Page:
Brett McKay: Right. That can be just psychologically exhausting.
Matt Crawford: Yeah, totally. It’s also we’re subject to this feeling like I’m missing out or I’m not completely optimizing my experience. There’s something more awesome going on in some corner I need to investigate. That’s connected, I think, to this feeling of individualism where it’s really up to everybody to make themselves into their fullest self. There’s a kind of existential heroism where you feel radically responsible for yourself.
Once upon a time, you might’ve had a hereditary occupation. You might’ve been born into some rigid social system where your range of possibilities for you were quite constrained. Of course, that’s bad in all kinds of ways, but what it meant is that I think the experience of failure it goes much deeper for us precisely because we feel like if your life isn’t everything you want it to be, it’s on you because we have so much freedom. I think that leads to a lot of anxiety and depression.
Brett McKay: Right. Even de Tocqueville, is that how you say his name?
Matt Crawford: Mm-hmm (affirmative).
Brett McKay: The French guy, he noticed that in Americans. They had a lot of freedom, but they were some of the most miserable people at the same time.
Matt Crawford: Yeah. One thing, de Tocqueville’s great. He pointed out that Americans, we have this idea that everyone has to stand on their own two feet and reject any kind of example or custom, any kind of social authority. He’s writing … This is back in the 1830s and this was already true of America. He said that this has a strange effect because we actually sense, correctly, that we’re not really competent to judge everything for ourselves. We have this cultural imperative to do so and it makes us anxious, so what we do is we look around to see what everyone else thinks, our contemporaries. There’s a paradoxical way in which the rugged individualist turns out to be the conformist. In other words, we look to our contemporaries, rather than to some inherited tradition or some other forms of social authority.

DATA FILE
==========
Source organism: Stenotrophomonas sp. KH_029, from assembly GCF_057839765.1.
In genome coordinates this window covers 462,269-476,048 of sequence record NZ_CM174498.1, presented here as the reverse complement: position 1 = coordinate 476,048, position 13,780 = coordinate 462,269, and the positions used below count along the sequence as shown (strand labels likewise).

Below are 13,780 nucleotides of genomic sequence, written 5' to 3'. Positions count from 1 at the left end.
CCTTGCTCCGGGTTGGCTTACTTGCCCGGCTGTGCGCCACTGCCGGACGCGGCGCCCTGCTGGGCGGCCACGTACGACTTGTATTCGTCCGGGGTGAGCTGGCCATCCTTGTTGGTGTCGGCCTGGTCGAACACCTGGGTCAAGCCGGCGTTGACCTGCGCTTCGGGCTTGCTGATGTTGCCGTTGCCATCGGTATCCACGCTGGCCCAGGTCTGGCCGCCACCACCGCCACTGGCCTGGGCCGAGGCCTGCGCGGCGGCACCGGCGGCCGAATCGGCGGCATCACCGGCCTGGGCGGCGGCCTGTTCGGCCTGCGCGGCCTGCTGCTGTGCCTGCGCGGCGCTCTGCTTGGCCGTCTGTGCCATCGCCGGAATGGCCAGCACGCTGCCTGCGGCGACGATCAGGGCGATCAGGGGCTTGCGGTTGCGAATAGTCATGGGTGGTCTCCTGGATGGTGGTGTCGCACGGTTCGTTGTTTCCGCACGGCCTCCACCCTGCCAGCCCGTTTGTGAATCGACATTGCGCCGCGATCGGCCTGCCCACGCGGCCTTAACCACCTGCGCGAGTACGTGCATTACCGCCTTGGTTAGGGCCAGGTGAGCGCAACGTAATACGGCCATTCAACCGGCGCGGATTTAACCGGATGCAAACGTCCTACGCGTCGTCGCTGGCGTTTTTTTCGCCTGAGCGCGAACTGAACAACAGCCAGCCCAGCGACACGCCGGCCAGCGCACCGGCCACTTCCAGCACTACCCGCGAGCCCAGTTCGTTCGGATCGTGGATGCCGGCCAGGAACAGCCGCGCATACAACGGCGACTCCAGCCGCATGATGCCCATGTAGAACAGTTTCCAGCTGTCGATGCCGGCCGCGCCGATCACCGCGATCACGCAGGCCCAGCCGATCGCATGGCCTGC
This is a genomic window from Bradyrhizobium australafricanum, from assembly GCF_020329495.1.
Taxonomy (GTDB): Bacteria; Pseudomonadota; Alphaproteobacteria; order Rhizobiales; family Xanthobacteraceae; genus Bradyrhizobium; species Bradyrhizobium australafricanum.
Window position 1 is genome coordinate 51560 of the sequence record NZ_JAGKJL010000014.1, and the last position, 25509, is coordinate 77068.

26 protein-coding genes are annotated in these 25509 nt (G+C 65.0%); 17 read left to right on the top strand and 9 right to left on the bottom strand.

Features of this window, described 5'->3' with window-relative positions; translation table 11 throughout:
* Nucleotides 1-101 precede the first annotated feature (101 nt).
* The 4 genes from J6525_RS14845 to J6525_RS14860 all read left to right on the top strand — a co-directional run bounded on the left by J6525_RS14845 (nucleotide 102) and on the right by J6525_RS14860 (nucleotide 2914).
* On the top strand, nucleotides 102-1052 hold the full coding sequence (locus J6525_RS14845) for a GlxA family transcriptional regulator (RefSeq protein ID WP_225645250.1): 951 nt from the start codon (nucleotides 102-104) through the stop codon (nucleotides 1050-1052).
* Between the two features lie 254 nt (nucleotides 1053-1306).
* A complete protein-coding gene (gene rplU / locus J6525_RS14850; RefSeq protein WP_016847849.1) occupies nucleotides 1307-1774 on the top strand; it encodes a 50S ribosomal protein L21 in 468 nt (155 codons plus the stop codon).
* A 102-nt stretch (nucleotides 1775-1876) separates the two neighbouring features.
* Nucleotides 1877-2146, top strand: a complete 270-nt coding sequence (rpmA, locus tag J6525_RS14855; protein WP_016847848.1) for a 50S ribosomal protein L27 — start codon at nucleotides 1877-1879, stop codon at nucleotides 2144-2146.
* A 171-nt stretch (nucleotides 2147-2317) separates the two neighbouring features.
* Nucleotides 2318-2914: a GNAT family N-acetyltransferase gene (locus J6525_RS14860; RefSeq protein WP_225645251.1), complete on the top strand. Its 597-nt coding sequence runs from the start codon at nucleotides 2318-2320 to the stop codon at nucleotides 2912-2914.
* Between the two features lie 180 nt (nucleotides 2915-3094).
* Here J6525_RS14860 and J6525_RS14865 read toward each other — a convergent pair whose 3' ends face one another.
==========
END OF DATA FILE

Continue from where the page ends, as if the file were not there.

Brett McKay: Going back to this idea that we’re agnostic about our attention, we don’t have … If you want to use Aristotelian because we don’t have a telos for our attention. I think you argue in the book that this originated in the Enlightenment, too, so there’s this idea that personal autonomy, freedom is the thing that’s most important. As a result, you can’t impose your beliefs on other people or your preferences on other people because that would rob them of their freedom. That sounds great on theory. It’s like oh, yeah, everyone wants to do their own thing, but you make the case that it actually leads to this blandness and flattening.